House Republicans Push Back Against Taxation Agenda
Presentation focuses on multiple ways to take from Alaskans
Monday, May 1, 2017, Juneau, Alaska – House Republicans listened to several tax models that would cripple the state’s economy by unfairly pinching the pockets of hardworking Alaskans. It’s become apparent if House Democrats can’t get all the money they want through an income tax they’ll just add on other taxes.
“It’s disappointing on the 105th day of the session, we’re still hearing about new ways to take from Alaskans to grow government,” said Representative Lance Pruitt (R-Anchorage). “The numbers modeled today paint half a picture in order to justify an income tax. What about my neighbor who just lost his job or the Alaskan whose income just got cut in half?”
“The House Majority’s dogmatic insistence on an array of new taxes, up to and including a progressive income tax is an experiment in social engineering through wealth redistribution. It isn’t simply about new revenue,” said Representative Tammie Wilson (R-North Pole).
During Monday’s House Finance hearing, multiple tax models were reviewed, including income, sales, investment, and payroll taxes. Democrats and the Governor have also put forward bills to increase taxes on motor fuels and the oil and gas industry.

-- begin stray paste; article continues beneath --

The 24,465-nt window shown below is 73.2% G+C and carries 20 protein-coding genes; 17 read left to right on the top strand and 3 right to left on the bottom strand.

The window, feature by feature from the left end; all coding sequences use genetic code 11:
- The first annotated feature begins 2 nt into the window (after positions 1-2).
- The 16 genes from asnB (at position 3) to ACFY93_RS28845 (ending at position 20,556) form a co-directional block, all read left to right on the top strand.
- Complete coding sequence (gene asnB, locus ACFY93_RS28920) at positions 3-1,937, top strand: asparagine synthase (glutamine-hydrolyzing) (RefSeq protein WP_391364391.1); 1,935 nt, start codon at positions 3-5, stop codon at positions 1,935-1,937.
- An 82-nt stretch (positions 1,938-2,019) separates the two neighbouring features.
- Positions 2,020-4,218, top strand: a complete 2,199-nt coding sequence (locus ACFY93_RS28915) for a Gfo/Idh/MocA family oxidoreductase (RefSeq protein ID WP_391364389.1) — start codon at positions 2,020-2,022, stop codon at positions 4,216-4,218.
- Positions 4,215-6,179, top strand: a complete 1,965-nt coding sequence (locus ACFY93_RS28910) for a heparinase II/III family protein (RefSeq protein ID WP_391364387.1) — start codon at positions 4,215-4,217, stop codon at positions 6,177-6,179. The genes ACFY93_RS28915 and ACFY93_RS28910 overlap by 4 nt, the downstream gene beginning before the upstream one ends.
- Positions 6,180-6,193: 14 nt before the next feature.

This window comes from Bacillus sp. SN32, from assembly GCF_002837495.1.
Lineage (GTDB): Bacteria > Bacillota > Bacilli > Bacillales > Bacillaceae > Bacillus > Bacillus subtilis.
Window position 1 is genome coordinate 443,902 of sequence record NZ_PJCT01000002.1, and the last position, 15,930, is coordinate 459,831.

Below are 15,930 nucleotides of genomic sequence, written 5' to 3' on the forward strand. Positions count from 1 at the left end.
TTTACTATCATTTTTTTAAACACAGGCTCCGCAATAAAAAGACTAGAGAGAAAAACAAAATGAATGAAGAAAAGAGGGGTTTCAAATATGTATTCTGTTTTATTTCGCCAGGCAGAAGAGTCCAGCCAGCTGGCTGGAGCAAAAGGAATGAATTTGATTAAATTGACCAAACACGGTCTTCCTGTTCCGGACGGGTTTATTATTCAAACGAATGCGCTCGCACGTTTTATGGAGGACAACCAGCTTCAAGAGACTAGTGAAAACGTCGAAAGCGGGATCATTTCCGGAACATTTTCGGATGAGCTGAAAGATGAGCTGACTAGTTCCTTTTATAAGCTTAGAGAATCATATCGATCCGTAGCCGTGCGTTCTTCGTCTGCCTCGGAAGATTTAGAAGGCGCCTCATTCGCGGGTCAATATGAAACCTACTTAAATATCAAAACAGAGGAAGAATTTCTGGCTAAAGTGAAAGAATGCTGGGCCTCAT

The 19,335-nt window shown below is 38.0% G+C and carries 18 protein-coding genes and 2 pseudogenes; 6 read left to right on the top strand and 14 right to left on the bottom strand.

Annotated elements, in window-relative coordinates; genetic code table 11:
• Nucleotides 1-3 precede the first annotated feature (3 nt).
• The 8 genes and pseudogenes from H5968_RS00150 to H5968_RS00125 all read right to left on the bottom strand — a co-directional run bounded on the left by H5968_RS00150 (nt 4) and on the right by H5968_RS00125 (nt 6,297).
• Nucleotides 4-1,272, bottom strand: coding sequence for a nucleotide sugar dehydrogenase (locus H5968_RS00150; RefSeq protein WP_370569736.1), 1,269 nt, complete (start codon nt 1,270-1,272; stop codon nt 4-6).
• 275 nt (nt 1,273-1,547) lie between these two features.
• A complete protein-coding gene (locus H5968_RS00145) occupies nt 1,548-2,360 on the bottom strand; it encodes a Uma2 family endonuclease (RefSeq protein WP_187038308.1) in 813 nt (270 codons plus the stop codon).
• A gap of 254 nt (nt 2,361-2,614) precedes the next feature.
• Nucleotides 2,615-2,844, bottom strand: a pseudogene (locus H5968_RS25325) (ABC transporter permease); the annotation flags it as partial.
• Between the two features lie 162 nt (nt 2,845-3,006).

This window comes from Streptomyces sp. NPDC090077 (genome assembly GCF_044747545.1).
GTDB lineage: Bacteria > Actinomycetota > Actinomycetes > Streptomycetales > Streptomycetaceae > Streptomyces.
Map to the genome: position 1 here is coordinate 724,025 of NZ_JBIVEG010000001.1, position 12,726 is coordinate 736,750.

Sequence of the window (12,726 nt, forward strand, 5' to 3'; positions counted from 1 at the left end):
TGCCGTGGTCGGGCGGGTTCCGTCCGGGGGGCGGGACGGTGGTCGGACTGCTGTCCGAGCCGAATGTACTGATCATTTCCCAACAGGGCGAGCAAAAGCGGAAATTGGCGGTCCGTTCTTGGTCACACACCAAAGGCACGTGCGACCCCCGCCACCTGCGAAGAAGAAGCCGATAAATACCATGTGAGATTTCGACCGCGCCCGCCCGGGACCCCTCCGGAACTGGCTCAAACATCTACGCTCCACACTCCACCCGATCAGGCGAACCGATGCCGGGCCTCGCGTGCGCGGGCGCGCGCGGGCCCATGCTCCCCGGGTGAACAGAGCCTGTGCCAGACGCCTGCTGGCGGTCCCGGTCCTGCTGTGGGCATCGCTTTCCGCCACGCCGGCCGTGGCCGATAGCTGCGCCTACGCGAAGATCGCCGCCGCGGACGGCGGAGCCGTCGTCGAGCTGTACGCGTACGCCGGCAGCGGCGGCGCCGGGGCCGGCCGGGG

“Alaskans have told me they expect further spending reductions before even discussing any new revenue measures. I’ve focused my efforts on cutting spending, while House Democrats have focused their efforts on proposing a suite of new taxes to finance their spending increases,” said Rep. Cathy Tilton (R-Chugiak/Mat-Su).
“House Democrats believe taxes will solve the state’s budget deficit, yet they seem to forget Alaska’s recession. During times of economic hardship, new taxes should be a last resort. Instead, our efforts should focus on increasing resource development that puts Alaskans back to work, and creating investment strategies that protect and grow our Permanent Fund principal so it can provide increased earnings and PFDs into the future,” Rep. Steve Thompson (R-Fairbanks) commented.
The presentation from the left-leaning D.C. think tank, Institute on Taxation and Economic Policy, clearly illustrated the House Majority’s commitment to a “tax and spend” philosophy. Throughout the session, House Democrats have shown no appetite to the “reasonable reductions” for which they say they’re committed.